Return to Previous Page

Cokie Roberts - Knowledge is Power

by Julie McKenna

For over two decades, celebrities have entrusted Coping® to tell the world about their personal experience with cancer. We are proud to present this exclusive interview from our archives and hope that it will inspire and encourage all who read it. This article was originally published in Coping with Cancer magazine, September/October 2004.

Cokie Roberts Cancer Survivor

Cokie Roberts visits the Naval Observatory in 2000 to interview Vice President Al Gore.

“Knowledge is power. That is the first thing I would tell someone who has been diagnosed with cancer,” says Cokie Roberts. This is sound advice coming from a respected journalist – especially one who is a breast cancer survivor.

Cokie is a political commentator for ABC News and senior news analyst for National Public Radio with over 30 years of broadcasting experience. In 2002, shortly after she announced her departure from This Week, Cokie was diagnosed with breast cancer. She had co-anchored the weekly TV interview show with Sam Donaldson, a melanoma survivor who was featured on the May/June 1997 cover of Coping® magazine. Upon discovering that she had breast cancer, Cokie promptly had a lumpectomy followed by chemotherapy and radiation.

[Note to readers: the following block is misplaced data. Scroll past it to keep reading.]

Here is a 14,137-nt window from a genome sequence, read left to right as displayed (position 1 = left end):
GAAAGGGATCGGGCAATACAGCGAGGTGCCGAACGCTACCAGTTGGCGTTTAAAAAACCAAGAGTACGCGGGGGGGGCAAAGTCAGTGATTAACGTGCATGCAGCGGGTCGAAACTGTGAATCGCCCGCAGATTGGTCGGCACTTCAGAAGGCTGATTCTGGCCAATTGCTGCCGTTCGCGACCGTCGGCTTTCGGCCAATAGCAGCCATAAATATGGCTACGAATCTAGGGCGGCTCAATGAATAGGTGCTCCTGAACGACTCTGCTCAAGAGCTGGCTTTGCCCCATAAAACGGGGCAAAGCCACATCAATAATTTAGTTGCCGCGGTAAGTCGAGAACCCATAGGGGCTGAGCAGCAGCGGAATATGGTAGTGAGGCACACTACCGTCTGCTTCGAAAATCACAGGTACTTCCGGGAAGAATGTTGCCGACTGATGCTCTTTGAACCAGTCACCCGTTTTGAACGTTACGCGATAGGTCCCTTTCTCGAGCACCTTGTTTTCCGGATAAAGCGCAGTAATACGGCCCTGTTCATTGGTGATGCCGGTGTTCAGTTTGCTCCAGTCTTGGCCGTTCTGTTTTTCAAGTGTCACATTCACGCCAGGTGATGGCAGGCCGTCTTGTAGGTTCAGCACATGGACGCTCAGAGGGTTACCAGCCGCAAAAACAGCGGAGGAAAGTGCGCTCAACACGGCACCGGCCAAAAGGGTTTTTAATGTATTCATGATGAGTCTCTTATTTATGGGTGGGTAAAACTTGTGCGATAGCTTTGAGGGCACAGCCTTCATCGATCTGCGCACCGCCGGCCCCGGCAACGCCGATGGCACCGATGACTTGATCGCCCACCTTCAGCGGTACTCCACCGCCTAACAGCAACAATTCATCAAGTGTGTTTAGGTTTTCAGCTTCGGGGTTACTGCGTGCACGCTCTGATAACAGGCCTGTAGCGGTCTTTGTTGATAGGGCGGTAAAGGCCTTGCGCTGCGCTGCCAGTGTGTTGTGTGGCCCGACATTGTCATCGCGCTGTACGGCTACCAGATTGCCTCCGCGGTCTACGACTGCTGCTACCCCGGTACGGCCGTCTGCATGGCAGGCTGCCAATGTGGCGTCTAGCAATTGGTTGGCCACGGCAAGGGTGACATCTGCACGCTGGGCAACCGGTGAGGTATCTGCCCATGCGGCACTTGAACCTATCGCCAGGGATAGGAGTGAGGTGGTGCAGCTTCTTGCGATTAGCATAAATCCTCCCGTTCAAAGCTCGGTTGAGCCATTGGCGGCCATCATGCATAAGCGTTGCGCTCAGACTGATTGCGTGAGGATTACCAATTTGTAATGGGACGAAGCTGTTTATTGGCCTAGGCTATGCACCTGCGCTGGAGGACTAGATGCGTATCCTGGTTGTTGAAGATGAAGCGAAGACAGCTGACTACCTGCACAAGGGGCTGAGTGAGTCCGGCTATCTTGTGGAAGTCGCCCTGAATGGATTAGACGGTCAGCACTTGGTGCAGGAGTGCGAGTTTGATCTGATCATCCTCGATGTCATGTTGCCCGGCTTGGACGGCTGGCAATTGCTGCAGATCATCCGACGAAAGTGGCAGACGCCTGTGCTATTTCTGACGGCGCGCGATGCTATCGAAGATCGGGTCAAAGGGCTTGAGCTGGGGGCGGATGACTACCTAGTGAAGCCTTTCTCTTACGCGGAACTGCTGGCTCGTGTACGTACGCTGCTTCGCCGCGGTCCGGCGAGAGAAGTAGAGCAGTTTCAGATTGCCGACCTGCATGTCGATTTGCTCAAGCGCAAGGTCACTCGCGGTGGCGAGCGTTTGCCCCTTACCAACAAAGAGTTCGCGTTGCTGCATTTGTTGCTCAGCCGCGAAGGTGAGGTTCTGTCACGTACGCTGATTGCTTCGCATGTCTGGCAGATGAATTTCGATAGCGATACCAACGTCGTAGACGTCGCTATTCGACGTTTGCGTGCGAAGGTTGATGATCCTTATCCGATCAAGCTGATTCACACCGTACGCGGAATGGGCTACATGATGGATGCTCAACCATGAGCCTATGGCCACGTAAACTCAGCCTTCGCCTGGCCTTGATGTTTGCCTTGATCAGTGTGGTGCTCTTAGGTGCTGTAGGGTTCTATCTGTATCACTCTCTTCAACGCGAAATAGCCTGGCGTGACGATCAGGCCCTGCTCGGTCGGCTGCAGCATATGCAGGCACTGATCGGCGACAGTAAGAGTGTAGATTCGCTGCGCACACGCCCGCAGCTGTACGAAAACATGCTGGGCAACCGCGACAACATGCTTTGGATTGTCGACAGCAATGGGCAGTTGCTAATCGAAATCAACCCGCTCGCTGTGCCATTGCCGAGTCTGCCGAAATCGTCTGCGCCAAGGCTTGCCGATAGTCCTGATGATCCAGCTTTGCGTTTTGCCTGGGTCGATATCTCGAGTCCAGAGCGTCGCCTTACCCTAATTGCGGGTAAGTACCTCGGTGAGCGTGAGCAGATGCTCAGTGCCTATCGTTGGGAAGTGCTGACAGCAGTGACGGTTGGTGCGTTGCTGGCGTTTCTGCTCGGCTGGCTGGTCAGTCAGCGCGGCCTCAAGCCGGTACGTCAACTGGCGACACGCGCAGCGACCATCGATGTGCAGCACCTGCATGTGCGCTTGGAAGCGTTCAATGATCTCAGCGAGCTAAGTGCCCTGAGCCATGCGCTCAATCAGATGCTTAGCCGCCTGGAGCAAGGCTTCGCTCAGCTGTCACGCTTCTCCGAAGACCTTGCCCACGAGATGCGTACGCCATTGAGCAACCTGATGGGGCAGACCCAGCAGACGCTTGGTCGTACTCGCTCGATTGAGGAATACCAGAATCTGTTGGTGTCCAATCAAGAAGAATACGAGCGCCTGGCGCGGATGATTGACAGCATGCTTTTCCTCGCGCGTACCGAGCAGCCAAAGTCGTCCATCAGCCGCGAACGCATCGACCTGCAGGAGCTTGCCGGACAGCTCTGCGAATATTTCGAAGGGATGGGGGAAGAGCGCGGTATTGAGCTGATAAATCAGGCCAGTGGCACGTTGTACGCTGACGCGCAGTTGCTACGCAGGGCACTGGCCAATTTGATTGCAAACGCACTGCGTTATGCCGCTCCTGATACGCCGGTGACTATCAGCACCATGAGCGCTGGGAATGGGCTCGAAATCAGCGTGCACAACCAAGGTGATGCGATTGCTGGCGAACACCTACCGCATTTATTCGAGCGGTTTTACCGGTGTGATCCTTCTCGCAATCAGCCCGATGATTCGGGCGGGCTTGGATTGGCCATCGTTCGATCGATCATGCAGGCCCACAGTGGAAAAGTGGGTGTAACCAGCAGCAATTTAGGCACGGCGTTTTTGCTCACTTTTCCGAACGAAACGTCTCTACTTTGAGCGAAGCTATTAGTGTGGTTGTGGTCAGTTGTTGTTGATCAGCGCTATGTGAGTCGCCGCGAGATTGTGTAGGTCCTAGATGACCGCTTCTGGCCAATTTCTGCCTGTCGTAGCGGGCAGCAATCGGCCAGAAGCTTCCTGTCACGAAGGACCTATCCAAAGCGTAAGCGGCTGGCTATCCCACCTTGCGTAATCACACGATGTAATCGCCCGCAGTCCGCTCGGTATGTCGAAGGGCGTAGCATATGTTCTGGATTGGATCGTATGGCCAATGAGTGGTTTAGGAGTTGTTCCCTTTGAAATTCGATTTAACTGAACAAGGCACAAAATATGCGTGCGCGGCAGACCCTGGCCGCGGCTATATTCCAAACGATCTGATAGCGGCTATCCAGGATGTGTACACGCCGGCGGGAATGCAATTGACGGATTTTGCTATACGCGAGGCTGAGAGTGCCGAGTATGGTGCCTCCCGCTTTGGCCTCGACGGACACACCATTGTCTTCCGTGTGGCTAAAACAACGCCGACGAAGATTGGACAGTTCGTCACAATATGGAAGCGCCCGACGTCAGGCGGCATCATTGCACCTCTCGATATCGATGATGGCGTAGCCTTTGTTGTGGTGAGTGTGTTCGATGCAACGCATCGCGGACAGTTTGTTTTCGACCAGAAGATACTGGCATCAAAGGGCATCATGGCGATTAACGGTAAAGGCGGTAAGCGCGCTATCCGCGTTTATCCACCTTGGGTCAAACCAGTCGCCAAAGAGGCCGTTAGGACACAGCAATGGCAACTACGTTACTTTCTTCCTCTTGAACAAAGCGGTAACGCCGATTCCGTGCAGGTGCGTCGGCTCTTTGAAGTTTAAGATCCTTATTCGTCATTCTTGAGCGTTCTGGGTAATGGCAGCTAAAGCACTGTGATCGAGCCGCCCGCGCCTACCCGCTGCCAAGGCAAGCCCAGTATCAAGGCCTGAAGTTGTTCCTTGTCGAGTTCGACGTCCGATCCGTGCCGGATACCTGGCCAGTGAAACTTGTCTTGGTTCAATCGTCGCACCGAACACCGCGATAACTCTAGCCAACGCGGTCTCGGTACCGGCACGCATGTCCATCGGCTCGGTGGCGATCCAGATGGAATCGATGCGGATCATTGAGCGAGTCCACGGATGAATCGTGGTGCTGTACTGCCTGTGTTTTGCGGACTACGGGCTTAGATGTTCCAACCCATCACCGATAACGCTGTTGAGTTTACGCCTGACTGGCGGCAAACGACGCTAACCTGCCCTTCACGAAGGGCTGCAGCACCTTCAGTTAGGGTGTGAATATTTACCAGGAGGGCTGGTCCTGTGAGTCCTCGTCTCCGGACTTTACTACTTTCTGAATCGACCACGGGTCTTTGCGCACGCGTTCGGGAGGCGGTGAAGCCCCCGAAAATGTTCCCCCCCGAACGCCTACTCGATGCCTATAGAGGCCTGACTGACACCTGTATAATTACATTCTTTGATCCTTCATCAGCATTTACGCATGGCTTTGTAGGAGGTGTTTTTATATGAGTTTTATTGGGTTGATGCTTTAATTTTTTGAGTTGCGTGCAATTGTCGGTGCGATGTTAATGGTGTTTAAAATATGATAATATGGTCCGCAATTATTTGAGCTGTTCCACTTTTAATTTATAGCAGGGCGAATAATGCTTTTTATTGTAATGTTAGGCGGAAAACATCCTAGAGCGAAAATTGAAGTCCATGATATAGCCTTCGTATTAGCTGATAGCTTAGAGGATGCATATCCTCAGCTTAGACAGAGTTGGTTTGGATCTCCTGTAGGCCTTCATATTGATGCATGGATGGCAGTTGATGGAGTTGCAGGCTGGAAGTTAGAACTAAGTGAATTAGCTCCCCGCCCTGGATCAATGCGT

Celebrity Cancer Survivor

Cokie Roberts anchors ABC's Milennium coverage at Vatican City.
(photo by Craig Sjodin/ABC)

“I received a tremendous amount of support – not just from friends, family and co-workers, but from the whole world,” remembers Cokie. “Total strangers walked up to me in the airport and told me that they were praying for me. I received over a thousand letters. People just protected me, cocooned me with prayers and love.”

When Cokie was diagnosed, she immediately began researching her cancer so she would understand her treatment choices. “I was very much involved in the decision making process,” says Cokie. “It is important to learn as much as you can. Fortunately, there is so much information now that is available to lay readers. Investigate all of your options, including participation in clinical trials. Do what works for you. ‘One size fits all’ does not apply to cancer treatment.”

In addition to her work on television and radio, Cokie is the author of the books We Are Our Mothers’ Daughters and Founding Mothers. She is also the co-author, with her husband Steven V. Roberts, of the book, From This Day Forward, and a weekly syndicated newspaper column.

♦ ♦ ♦ ♦ ♦

This article was published in Coping® with Cancer magazine, September/October 2004.